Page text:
• Corneal biomechanical properties following corneal cross-linking: Does age have an effect?

      Alenezi, Bandar; Kazaili, Ahmed; Akhtar, Riaz; Radhakrishnan, Hema; email: hema.radhakrishnan@manchester.ac.uk (2021-11-13)
      To explore the effect of age on corneal biomechanical properties following corneal cross-linking (CXL). A total of 12 pairs of human eye-banked corneas (24 corneas, from 14 females and 10 males) were used in the study. The mean donor age was 48.5 years (ranging from 26 to 71 years). Corneas were divided into three age groups: A (26-41 years), B (42-57 years) and C (58-71 years), with four pairs in each group. For each pair, the right corneas were cross-linked using accelerated CXL with UVA (10 mW/cm ) and riboflavin, while the left corneas served as controls and were not exposed to either UVA irradiation or riboflavin. The corneal elastic modulus of the anterior, mid and posterior corneal stroma was measured using nanoindentation. The difference in the corneal elastic modulus following CXL was significant in the anterior (p = 0.00002) and mid stroma (p = 0.001); however, the difference was not significant in the posterior stroma (p = 0.27) when compared to control corneas. The corneal elastic modulus of the anterior stroma increased by 178.44% in Group A, 119.7% in Group B and 50.73% in Group C compared to control corneas. For the mid stroma, the elastic modulus increased by 47.35% in Group A, 25% in Group B and 24.56% in Group C. No differences were observed in the posterior stroma between age groups. Corneal elasticity showed a greater response to CXL in the younger group compared to older groups. CXL treatment showed effectiveness in enhancing stromal strength, and the effect was concentrated in the anterior and mid stroma with minimal impact on the posterior stroma in all age groups. [Abstract copyright: Copyright © 2021. Published by Elsevier Ltd.]
    • Flitcroft's model of refractive development in childhood and the possible identification of children at risk of developing significant myopia.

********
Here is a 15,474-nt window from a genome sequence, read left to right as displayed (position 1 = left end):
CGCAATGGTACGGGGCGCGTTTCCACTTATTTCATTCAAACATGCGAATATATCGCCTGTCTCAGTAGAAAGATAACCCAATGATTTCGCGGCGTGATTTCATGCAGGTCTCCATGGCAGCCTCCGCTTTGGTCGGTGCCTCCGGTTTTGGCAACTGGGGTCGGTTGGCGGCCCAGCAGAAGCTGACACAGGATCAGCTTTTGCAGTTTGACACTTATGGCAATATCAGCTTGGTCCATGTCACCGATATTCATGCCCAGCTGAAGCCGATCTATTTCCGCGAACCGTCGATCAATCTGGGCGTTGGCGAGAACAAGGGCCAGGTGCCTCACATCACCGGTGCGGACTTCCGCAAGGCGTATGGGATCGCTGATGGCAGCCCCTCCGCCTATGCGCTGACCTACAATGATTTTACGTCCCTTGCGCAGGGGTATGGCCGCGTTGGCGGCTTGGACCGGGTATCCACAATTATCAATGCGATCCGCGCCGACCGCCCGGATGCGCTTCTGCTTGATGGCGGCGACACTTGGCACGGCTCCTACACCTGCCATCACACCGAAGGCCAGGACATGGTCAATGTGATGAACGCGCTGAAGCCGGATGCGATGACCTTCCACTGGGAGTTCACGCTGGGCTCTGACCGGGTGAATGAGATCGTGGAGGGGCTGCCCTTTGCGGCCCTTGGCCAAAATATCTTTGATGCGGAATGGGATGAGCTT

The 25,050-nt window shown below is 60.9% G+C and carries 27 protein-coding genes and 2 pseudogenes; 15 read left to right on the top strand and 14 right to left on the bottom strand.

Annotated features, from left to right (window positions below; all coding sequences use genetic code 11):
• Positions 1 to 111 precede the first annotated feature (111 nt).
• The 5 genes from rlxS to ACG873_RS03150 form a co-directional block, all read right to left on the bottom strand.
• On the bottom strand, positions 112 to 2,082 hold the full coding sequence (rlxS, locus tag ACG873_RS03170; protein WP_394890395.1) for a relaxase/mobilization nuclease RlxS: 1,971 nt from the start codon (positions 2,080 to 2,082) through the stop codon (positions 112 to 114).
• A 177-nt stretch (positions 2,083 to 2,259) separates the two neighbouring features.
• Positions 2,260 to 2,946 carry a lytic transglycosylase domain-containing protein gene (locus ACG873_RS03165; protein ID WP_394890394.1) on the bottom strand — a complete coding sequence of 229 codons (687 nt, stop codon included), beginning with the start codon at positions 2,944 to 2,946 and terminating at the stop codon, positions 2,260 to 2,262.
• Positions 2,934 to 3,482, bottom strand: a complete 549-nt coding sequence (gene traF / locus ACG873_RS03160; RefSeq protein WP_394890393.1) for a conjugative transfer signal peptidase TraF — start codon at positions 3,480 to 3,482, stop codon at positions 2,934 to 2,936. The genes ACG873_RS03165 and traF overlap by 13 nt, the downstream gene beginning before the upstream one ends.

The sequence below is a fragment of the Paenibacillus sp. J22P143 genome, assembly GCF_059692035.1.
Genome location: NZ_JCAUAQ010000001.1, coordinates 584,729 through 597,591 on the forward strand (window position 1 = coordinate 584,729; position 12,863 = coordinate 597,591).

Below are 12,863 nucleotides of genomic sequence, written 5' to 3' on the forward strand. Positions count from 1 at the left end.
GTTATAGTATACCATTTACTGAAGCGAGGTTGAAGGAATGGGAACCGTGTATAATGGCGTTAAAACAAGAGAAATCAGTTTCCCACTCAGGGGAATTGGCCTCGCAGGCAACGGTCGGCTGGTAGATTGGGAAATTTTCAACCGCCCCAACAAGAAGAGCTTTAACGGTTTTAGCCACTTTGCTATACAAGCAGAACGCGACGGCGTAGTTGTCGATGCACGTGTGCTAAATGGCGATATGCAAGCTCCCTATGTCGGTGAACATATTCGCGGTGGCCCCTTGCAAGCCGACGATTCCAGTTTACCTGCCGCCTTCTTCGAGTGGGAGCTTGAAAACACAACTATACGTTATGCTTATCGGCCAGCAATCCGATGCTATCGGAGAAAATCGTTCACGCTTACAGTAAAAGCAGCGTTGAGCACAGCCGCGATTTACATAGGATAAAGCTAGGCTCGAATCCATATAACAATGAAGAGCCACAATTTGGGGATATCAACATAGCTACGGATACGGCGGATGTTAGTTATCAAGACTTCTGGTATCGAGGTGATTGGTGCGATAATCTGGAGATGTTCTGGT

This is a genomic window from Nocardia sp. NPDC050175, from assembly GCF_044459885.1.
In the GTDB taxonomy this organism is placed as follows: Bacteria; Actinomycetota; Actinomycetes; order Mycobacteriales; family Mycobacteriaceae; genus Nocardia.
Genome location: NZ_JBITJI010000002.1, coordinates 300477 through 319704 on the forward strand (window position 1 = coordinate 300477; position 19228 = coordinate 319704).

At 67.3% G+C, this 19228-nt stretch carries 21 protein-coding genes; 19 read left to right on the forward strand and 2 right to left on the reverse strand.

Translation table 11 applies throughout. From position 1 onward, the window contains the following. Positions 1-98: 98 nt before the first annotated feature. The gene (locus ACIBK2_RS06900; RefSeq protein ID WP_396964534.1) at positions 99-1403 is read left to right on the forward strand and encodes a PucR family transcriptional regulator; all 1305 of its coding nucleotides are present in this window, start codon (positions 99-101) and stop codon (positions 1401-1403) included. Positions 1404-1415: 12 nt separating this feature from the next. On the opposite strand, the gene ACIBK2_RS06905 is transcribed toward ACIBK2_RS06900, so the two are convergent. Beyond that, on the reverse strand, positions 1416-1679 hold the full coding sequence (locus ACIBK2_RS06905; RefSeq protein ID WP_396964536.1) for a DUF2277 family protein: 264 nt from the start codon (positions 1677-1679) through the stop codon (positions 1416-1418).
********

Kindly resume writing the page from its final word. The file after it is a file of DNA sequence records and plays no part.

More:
Charman, W Neil; Radhakrishnan, Hema; email: hema.radhakrishnan@manchester.ac.uk (2021-05-08)
      To better understand juvenile myopia in the context of overall refractive development during childhood and to suggest more informative ways of analysing relevant data, particularly in relation to early identification of those children who are likely to become markedly myopic and would therefore benefit from myopia control. Examples of the frequency distributions of childhood mean spherical refractive errors (MSEs) at different ages, taken from previously-published longitudinal and cross-sectional studies, are analysed in terms of Flitcroft's model of a linear combination of two Gaussian distributions with different means and standard deviations. Flitcroft hypothesises that one, relatively-narrow, Gaussian (Mode 1) represents a "regulated" population which maintains normal emmetropisation and the other, broader, Gaussian (Mode 2) a "dysregulated" population. Analysis confirms that Flitcroft's model successfully describes the major features of the frequency distribution of MSEs in randomly-selected populations of children of the same age. The narrow "regulated" Gaussian typically changes only slightly between the ages of about 6 and 15, whereas the mean of the broader "dysregulated" Gaussian changes with age more rapidly in the myopic direction and its standard deviation increases. These effects vary with the ethnicity, environment and other characteristics of the population involved. At all ages there is considerable overlap between the two Gaussians. This limits the utility of simple refractive cut-off values to identify those children likely to show marked myopic progression. Analysing the frequency distributions for individual MSEs in terms of bi-Gaussian models can provide useful insights into childhood refractive change. A wider exploration of the methodology and its extension to include individual progression rates is warranted, using a range of populations of children exposed to different ethnic, environmental and other factors. [Abstract copyright: Copyright © 2021 British Contact Lens Association. Published by Elsevier Ltd. All rights reserved.]